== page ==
A mum masterminded a bizarre £730,000 fraud - from which she hardly made a penny, a court heard.
Car showroom reception assistant June Hoystead had punters flocking by offering them cut-price new cars.
She sourced BMWs, Minis and Land Rovers, selling them at half the normal price - although she bought them at full price.
When she could not cover her mounting losses, the police were called in and discovered six customers were £544,585 out of pocket.
One man lost £288,000 after handing Hoystead £316,000 to buy 67 cars and only receiving three.
Despite the sums involved, there was no evidence Hoystead, aged 52, had spent the proceeds on anything apart from a few clothes and a couple of budget holidays.
In total she ordered 133 vehicles for the six complainants, who handed her £730,000, but only 16 were delivered.
Hoystead, of Coterel Crescent, Cantley, admitted six counts of fraud and was jailed for two years at Sheffield Crown Court.
The offences happened between April, 2010, and November, 2011 when Hoystead worked for the Evans Halshaw Citroen franchise in Doncaster.
Her scam began when she bought a £15,000 Toyota Avensis for her brother but he went to Afghanistan and did not need it.
So she sold the car to Des Bennett for £7,000 making an £8,000 loss and from then on tried to cover her losses, said Laura Marshall, prosecuting.
She told him she was able to obtain new cars at knockdown prices by using her staff discount or pooling it with other members of staff to get bargains.
Mr Bennett was so impressed he ordered 67 cars from her and deposited £316,000 in her bank accounts. Word soon spread about the cheap vehicles and Pouran Singh gave her £133,950 and placed an order for 50 cars while others also handed over cash for cars.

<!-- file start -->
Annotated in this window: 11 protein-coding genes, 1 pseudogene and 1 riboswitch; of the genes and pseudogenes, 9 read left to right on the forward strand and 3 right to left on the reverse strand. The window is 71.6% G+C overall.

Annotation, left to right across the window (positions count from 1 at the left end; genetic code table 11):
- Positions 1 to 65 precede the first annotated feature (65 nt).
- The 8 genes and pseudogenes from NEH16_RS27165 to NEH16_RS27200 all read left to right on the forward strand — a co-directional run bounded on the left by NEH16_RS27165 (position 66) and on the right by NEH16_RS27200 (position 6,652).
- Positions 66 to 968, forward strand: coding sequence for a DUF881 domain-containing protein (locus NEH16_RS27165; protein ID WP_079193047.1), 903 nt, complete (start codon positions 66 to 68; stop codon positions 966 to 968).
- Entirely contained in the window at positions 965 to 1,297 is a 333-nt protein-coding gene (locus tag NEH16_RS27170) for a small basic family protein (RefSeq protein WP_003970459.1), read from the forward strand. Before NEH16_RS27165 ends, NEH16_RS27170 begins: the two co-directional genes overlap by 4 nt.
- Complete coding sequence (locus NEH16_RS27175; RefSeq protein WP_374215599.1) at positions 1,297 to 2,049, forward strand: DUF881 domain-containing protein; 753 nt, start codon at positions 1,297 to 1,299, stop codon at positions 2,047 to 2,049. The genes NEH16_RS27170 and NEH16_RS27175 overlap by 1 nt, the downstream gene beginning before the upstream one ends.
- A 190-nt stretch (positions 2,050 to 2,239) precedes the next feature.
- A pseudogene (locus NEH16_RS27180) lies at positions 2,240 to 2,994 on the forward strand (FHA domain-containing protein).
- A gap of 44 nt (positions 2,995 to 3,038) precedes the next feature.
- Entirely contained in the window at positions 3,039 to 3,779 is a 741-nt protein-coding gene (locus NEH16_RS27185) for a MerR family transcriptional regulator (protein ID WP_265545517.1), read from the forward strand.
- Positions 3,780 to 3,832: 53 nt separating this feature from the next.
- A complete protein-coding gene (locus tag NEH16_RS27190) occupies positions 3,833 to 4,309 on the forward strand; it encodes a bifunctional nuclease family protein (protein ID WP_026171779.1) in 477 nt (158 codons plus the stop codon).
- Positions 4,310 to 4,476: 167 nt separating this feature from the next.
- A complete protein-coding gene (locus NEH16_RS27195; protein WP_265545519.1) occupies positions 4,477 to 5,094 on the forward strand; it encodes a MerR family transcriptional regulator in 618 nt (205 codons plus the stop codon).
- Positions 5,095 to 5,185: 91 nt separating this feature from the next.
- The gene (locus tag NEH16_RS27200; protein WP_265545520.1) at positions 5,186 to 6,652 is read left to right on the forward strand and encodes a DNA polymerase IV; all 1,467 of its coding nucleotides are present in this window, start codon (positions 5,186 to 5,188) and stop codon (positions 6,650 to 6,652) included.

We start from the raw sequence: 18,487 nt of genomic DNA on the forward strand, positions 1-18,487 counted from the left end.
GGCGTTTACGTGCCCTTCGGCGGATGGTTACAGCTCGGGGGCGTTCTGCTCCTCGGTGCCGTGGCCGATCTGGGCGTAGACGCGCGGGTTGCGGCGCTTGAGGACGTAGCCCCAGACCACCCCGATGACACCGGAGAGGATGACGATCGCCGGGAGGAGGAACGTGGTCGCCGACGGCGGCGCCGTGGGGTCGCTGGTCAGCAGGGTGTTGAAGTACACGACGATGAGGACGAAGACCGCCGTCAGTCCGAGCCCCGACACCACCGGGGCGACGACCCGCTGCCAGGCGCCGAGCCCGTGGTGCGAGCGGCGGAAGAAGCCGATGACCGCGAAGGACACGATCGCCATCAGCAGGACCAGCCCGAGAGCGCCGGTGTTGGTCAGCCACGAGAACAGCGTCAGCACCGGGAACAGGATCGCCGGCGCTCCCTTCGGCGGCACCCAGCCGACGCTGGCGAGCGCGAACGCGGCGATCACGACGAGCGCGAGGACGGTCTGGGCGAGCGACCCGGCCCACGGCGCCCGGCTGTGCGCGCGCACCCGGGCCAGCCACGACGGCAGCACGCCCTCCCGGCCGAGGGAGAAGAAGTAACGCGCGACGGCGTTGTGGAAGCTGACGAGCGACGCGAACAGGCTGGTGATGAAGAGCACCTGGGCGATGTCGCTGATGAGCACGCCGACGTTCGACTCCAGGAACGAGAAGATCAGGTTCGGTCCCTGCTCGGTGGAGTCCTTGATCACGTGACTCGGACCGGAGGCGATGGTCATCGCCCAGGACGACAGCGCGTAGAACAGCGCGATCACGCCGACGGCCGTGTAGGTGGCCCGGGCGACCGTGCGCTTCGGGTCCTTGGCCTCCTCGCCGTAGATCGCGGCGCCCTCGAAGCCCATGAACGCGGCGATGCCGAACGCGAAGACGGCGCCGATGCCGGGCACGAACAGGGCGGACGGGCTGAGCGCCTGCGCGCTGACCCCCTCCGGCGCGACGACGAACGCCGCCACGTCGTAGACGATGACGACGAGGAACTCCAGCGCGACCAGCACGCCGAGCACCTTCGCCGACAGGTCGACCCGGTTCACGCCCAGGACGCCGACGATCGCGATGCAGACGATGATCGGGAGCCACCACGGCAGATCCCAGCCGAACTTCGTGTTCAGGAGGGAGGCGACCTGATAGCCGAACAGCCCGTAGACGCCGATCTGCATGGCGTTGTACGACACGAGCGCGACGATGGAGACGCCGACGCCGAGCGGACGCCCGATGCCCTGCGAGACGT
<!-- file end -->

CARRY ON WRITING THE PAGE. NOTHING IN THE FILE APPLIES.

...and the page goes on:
When arrested by police she said she had promised to get the cars for her customers but realised she could not get them cut-price.
She felt under pressure, particularly from Mr Bennett who after his bargain buy asked her for “more and more” cars.
“He began to deposit large amounts to pay for those vehicles but she was unable to get those cars,” said Miss Marshall. “She needed more money to cover the losses and others became involved.”
Andrew Smith, defending, said: “This is to say the least a series of offending which has the most unusual features. There is no pot of gold here.”
He went on: “I have to acknowledge that honest people have lost a considerable amount of money. But some were happy with what happened. It does beg the question as to what they thought was going on here when a receptionist was able to promise time after time these cracking deals for cars.”
Judge Paul Watson said Hoystead had glowing testimonials and ordinarily was a “decent and caring mother.”
She had not set out to be dishonest from the outset. “It was one which grew and grew causing these extremely substantial losses,” he said.